Why are other NFL owners mad at the Cleveland Browns?
From inconsisten standards to suspect reversals of punishments, are NFL owners and the league itself in the best position to criticize the Browns and their QB?
With the Browns QB currently the center of attention following a ruling against him and a subsequent NFL appeal of his suspension, it goes without saying that the franchise is under the microscope and interestingly enough, for reasons other than their signal caller.
Is there a double standard in the NFL?
When it comes to discipline and sanctions, the NFL has proven itself to be somewhat of a puzzling case study. On the one hand, the league has shown a willingness to completely blacklist players, thereby resulting in them ceasing to play. Remember Ray Rice who was left out in the cold after he was charged with abuse as a result of video footage which show him uppercutting his wife in an elevator. Yet on the other side there have been players who were perennial rule breakers who have been given a free pass. Then of course we have Colin Kaepernick who was axed for taking a knee during the playing of the national anthem. The out of work QB would later sue the league and win, but he remains without a team. This is all to say that the league’s stance on problematic players and the disciplining of them has been less than consistent and more importantly, not always fair.
This of course brings us to the case of the Cleveland Browns owners, Dee and Jimmy Haslam. Given what we discussed above, it’s clear owners reserve the right to hire who they want and regardless of circumstances. That, however, is a curious thing in that according to reports, Browns owners Jimmy and Dee Haslam are “not the most popular people” at the moment. Why that is centers around - ironically - the trade for their now suspended quarterback and the contract that he was offered.
Why is Deshaun Watson’s contract a problem for the NFL
At the heart of the issue that the NFL owners have with the Browns, is the decision to give Deshaun Watson a fully guaranteed $230 million contract. As one NFL executive put it, the move “stinks to high heaven.” For the purpose of context, you will recall that the NFL’s management council urged teams to avoid guaranteeing players such large-scale contracts, because it could potentially destabilize the market going forward. Their fear, is of course that high-profile players will now want the same. If, however, we take things at face value, the real issue here is that NFL’s owners are unhappy with the Browns because they gave a player with 24 civil suits against him an $80 million raise. It should be said, that despite his six-game suspension, Watson has faced no criminal charges, however, as one can imagine it’s not a good look.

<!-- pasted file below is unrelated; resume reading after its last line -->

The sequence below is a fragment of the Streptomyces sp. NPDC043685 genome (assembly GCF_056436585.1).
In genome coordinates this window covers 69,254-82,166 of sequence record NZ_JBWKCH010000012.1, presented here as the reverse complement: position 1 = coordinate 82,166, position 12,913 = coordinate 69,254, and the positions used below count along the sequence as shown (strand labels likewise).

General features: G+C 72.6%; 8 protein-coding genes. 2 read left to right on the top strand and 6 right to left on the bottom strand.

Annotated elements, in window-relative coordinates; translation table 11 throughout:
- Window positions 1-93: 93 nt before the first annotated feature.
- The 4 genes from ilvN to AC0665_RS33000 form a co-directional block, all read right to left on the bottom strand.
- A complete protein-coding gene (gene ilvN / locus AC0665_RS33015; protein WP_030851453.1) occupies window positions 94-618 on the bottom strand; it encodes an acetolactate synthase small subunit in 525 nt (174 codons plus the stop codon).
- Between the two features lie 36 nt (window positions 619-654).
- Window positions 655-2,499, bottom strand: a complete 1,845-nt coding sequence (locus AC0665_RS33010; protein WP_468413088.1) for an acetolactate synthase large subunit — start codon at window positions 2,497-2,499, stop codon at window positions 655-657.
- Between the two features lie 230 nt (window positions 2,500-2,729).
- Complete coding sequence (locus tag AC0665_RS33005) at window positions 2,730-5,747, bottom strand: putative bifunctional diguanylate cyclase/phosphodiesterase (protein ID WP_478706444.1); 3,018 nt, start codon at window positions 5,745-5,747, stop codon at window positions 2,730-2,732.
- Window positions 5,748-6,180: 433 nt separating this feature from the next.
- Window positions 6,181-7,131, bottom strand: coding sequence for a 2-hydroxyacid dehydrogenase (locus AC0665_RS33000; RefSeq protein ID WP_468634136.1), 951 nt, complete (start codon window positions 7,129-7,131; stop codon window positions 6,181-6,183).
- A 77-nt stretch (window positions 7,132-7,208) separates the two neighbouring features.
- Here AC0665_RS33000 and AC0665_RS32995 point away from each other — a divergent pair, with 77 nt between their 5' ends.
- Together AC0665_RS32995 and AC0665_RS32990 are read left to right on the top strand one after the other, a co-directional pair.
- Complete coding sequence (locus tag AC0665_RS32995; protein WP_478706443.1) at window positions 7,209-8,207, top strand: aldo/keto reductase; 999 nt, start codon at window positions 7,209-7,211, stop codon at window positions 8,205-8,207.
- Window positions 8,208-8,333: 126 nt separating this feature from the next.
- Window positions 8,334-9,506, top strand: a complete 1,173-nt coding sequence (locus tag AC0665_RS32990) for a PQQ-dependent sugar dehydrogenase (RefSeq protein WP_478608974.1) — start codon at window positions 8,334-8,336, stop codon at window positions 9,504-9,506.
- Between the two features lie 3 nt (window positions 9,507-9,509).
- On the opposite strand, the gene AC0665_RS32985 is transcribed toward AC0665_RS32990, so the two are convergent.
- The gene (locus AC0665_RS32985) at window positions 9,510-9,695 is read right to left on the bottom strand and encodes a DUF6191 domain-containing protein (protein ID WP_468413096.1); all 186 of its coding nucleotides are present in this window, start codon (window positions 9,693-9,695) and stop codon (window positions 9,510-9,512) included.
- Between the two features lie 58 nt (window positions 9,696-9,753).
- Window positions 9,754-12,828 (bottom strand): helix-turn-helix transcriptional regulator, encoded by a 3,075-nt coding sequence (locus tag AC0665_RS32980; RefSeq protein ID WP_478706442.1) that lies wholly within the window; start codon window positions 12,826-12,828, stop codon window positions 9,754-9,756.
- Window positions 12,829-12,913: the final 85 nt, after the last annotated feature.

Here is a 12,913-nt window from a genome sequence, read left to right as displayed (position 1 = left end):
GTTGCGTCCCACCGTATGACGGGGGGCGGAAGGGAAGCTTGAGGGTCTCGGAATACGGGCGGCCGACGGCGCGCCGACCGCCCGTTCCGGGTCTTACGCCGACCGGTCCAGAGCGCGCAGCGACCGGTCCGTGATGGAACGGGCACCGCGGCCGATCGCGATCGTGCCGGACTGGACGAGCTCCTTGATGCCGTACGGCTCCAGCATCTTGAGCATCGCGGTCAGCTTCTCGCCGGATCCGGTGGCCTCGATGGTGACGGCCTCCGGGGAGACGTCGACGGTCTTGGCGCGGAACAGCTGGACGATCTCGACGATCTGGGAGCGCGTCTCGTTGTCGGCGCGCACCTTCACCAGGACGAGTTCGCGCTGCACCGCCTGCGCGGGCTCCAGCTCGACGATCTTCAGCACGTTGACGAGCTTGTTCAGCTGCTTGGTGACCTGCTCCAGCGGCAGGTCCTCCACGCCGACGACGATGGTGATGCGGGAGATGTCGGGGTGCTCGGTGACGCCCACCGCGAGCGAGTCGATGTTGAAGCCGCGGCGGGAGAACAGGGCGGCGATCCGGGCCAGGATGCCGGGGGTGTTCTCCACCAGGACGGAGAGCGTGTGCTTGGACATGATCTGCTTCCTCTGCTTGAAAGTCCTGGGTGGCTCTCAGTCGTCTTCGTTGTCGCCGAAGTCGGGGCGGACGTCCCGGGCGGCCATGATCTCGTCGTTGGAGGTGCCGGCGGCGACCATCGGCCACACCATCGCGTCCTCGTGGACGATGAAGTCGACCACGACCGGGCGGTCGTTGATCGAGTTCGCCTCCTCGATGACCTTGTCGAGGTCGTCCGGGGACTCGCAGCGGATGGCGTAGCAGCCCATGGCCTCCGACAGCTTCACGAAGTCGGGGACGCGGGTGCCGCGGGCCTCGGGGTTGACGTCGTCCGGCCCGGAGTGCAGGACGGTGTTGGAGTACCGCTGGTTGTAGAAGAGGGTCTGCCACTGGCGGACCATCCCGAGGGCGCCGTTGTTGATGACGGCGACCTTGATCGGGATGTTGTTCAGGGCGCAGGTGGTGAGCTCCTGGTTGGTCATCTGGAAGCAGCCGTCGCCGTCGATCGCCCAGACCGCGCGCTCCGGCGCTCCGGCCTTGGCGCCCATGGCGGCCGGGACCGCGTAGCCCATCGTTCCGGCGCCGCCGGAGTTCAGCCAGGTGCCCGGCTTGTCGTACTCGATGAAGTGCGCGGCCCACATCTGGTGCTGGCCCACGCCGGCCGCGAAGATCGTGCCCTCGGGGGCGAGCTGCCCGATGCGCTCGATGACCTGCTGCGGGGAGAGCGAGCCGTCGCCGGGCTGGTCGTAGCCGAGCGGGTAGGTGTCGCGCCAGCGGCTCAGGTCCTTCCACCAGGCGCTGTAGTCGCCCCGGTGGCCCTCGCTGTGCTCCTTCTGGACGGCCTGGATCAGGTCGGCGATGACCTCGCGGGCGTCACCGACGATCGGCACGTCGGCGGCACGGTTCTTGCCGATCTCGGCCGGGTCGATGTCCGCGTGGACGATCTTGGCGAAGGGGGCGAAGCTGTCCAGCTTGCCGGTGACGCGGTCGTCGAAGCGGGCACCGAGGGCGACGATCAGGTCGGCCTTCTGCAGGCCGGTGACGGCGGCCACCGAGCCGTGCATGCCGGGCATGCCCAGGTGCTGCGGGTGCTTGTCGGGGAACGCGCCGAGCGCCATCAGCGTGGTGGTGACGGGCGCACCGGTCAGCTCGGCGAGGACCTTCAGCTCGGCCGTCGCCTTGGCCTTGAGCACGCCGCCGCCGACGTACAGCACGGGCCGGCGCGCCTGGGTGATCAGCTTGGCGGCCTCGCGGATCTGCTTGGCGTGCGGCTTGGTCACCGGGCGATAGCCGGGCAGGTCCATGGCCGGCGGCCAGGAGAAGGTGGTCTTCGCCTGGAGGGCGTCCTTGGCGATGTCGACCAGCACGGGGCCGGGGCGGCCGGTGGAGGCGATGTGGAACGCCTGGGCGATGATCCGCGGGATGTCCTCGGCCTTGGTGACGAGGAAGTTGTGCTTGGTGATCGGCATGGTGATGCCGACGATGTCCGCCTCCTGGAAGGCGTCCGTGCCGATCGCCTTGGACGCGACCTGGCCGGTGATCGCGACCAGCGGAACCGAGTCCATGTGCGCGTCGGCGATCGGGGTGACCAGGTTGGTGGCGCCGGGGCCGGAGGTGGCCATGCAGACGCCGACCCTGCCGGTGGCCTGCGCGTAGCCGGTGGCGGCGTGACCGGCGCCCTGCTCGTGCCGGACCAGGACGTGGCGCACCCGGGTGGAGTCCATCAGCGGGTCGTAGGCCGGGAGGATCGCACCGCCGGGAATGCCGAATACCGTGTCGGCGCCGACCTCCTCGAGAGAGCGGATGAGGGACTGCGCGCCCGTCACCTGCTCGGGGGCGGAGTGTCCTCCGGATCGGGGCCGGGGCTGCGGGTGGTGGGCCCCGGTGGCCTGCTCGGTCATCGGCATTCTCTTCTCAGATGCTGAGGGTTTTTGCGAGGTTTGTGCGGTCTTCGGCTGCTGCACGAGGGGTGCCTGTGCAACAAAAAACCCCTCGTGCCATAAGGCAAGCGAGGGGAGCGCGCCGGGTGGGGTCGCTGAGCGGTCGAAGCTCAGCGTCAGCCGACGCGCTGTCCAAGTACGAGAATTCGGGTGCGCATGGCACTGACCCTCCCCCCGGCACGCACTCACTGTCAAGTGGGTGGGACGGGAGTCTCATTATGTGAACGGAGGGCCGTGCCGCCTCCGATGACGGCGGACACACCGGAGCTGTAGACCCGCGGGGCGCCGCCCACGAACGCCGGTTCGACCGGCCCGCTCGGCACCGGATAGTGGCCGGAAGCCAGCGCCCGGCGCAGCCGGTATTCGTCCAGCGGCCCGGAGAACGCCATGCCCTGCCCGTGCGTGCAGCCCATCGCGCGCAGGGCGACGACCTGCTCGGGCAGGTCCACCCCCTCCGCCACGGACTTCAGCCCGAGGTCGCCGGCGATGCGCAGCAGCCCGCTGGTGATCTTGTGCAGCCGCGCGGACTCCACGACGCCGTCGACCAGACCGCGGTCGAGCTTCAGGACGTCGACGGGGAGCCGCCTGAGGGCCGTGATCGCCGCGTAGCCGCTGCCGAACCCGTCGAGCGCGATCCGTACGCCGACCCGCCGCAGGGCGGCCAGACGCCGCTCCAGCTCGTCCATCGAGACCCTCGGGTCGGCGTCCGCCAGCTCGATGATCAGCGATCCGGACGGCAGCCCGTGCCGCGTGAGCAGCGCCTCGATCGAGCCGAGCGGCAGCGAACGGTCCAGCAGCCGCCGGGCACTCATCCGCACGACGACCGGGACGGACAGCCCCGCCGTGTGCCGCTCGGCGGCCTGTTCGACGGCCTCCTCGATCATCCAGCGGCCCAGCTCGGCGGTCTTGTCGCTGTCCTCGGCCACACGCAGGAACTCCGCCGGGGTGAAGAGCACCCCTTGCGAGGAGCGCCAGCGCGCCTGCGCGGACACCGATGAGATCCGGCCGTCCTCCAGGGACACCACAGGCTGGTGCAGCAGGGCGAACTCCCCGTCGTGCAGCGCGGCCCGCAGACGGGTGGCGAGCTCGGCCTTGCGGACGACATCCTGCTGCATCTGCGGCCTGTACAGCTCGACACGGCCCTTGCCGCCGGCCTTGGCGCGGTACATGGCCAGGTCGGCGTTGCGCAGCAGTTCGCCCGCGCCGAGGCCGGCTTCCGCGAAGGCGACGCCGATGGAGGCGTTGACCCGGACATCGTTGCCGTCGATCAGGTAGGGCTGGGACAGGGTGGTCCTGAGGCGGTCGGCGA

What happens now with the Browns and Watson?
While it’s clear that the Browns’ handling of Watson’s contract is an issue for other franchise owners, there are a few questions that remain unanswered. Are they upset because they may soon have to pay their own players more money? Are they unhappy with the Browns because they gave an alleged sexual predator not only a second chance but more money to boot? Last but not least, which ever option you choose are they justified given their own inconsistent record when it comes to players who crossed a line? At this point, all we can do is wait and see how it all shakes out.